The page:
Table 1. Role of P2X7 receptors in central nervous system diseases.
Roles Pathology
(In Vivo Model)
Findings Ref.
Protective Cerebral ischemic tolerance by preconditioning (MCAO) Cerebral ischemic tolerance is abolished in P2X7R knock-out mice [28]
Cerebral ischemic tolerance by postconditioning (BCAO) Ischemic postconditioning-induced neuroprotective effects are abolished by pretreatment of pannexin 1/P2X7R antagonist mefloquine [29]
Harmful Multiple sclerosis
BBG or oATP ameliorates chronic EAE by reducing demyelination [30]
(SOD1-G93A mice)
BBG attenuates motor neuron loss in SOD1-G93A mice [31]
Parkinson’s disease
BBG attenuates the 6-OHDA-induced neurotoxicity [32]
Alzheimer’s disease
(hAPP-J20 mice)
BBG prevents the development of amyloid plaques in hAPP-J20 mice [33]
Neuropathic pain
(SNI, PSL, and SNL)
P2X7R antagonist A-438079 suppresses the development of mechanical hypersensitivity in SNI model [27]
Development of both thermal and mechanical hypersensitivity after PSL is absent in P2X7R knock-out mice [34]
P2X7R antagonist A-740003 reduces SNL-induced mechanical allodynia [35]
Status epilepticus
BBG or P2X7R antagonist A438079 protects against KA-induced neuronal death [36]
Huntington’s disease
(R6/1 mice)
Administration of BBG to R6/1 mice attenuates their motor-coordination deficit [37]
Abbreviations: P2X7R, P2X7 receptor; MCAO, middle cerebral artery occlusion; BCAO, bilateral carotid artery occlusion; EAE, experimental autoimmune encephalomyelitis; BBG, brilliant blue G (P2X7R antagonist); oATP, oxidized ATP (P2X7R antagonist); ALS, amyotrophic lateral sclerosis; 6-OHDA, 6-hydroxydopamine; SNI, spared nerve injury; PSL, partial sciatic nerve ligation; SNL, spinal nerve ligation; KA, kainic acid.
P2X7Rs are also upregulated in other types of cells, such as neurons. In status epileptics induced by kainic acid, P2X7Rs are increased in dentate granule neurons, and kainic acid-evoked status epileptics are inhibited by P2X7R antagonists, suggesting the causal role of neuronal P2X7Rs in epilepsy [36]. In multiple sclerosis, P2X7Rs are increased in oligodendrocytes, and a P2X7R antagonist can reduce demyelination by chronic experimental autoimmune encephalomyelitis, which is a model of the disorder [30]. In a Huntington’s disease mouse model, R6/1 mice, P2X7Rs are upregulated in neurons and microglia, and the administration of a P2X7R antagonist to R6/1 mice attenuates body weight loss and a motor coordination deficit [37]. Therefore, P2X7Rs appear to be associated with pathological events, and function as a “death receptor” or “toxic receptor”. Several clinical studies have been performed to test the efficacy of P2X7R inhibitors on pathological events [38].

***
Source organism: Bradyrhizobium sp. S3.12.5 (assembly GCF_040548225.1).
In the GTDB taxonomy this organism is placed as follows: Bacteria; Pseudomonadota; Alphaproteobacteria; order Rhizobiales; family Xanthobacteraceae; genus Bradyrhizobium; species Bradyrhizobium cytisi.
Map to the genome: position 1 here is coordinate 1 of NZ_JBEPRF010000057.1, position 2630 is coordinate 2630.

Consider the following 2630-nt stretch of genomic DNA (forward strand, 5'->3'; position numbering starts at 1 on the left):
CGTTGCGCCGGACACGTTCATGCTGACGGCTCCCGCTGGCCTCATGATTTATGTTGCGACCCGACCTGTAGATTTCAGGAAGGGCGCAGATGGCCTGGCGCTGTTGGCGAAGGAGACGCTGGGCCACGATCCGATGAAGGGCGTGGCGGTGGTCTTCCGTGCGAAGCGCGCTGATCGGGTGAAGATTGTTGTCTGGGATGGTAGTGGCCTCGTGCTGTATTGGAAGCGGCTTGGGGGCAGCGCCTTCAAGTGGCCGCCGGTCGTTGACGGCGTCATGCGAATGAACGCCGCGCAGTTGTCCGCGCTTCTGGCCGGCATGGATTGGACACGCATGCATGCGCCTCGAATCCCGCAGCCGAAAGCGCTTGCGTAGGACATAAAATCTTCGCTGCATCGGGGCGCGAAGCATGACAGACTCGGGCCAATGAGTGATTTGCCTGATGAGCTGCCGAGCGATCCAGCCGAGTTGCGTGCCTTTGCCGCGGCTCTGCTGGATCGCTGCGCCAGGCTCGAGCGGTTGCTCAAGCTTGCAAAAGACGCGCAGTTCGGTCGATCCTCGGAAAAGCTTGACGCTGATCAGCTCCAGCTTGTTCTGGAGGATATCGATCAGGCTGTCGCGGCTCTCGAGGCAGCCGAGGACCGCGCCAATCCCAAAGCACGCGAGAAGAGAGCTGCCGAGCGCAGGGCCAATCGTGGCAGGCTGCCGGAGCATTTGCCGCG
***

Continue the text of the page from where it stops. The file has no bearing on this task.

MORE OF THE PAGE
P2X7Rs also have beneficial roles in some pathological brains. For example, it has been reported that the activation of P2X7R by ATP induced the release of tumor necrosis factor-α from microglia, which protected neurons from N-methyl-D-aspartate-induced excitotoxicity in organotypic hippocampal slice cultures [39]. In a cerebellar granule neuron culture, Ortega et al. showed that glutamate-induced cell death was prevented by P2X7R agonist BzATP [40]. They also showed that BzATP elicited the neuroprotection of granule neurons via a phosphorylation of GSK3-mediated mechanism(s) [41]. In CNS diseases, the activation of the pannexin 1/P2X7R complex contributes to the neuroprotective mechanism of ischemic postconditioning [29]. Similarly to this effect, studies have shown that after mild, non-invasive brain ischemic PC, P2X7Rs are upregulated and have a central role in inducing “ischemic tolerance”. Interestingly, after PC, P2X7Rs are mainly upregulated in astrocytes [28]. Furthermore, although ischemic tolerance is believed to be caused by cell autonomous mechanisms of neurons, astrocytes play a main role in its induction. Additionally, P2X7Rs play a major role in regulating astrocyte-mediated ischemic tolerance. Therefore, P2X7Rs are not solely toxic or death receptors, but are a double-edged sword to control the pathological brain.

This entry is adapted from 10.3390/molecules27123655